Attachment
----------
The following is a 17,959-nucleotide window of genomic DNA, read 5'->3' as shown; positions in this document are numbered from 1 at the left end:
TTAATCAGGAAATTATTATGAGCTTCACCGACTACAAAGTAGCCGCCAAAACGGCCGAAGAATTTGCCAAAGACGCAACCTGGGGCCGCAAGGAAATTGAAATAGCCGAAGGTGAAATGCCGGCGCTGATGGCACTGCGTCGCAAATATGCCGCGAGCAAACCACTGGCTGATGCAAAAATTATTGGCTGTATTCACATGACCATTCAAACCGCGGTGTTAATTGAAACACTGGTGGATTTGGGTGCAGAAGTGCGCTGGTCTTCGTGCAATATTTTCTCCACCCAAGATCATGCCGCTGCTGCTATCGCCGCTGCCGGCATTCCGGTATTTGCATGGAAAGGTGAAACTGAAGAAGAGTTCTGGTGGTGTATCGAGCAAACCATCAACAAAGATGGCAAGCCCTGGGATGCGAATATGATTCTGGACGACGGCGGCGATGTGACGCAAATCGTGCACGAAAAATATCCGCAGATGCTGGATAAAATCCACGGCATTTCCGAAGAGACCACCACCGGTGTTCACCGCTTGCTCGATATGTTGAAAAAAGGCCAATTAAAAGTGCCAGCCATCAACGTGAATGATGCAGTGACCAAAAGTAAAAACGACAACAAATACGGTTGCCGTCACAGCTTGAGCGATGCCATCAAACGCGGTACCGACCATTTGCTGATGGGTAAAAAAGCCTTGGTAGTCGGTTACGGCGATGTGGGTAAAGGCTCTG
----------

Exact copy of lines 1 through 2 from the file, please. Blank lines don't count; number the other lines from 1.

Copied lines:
The following is a 17,959-nucleotide window of genomic DNA, read 5'->3' as shown; positions in this document are numbered from 1 at the left end:
TTAATCAGGAAATTATTATGAGCTTCACCGACTACAAAGTAGCCGCCAAAACGGCCGAAGAATTTGCCAAAGACGCAACCTGGGGCCGCAAGGAAATTGAAATAGCCGAAGGTGAAATGCCGGCGCTGATGGCACTGCGTCGCAAATATGCCGCGAGCAAACCACTGGCTGATGCAAAAATTATTGGCTGTATTCACATGACCATTCAAACCGCGGTGTTAATTGAAACACTGGTGGATTTGGGTGCAGAAGTGCGCTGGTCTTCGTGCAATATTTTCTCCACCCAAGATCATGCCGCTGCTGCTATCGCCGCTGCCGGCATTCCGGTATTTGCATGGAAAGGTGAAACTGAAGAAGAGTTCTGGTGGTGTATCGAGCAAACCATCAACAAAGATGGCAAGCCCTGGGATGCGAATATGATTCTGGACGACGGCGGCGATGTGACGCAAATCGTGCACGAAAAATATCCGCAGATGCTGGATAAAATCCACGGCATTTCCGAAGAGACCACCACCGGTGTTCACCGCTTGCTCGATATGTTGAAAAAAGGCCAATTAAAAGTGCCAGCCATCAACGTGAATGATGCAGTGACCAAAAGTAAAAACGACAACAAATACGGTTGCCGTCACAGCTTGAGCGATGCCATCAAACGCGGTACCGACCATTTGCTGATGGGTAAAAAAGCCTTGGTAGTCGGTTACGGCGATGTGGGTAAAGGCTCTG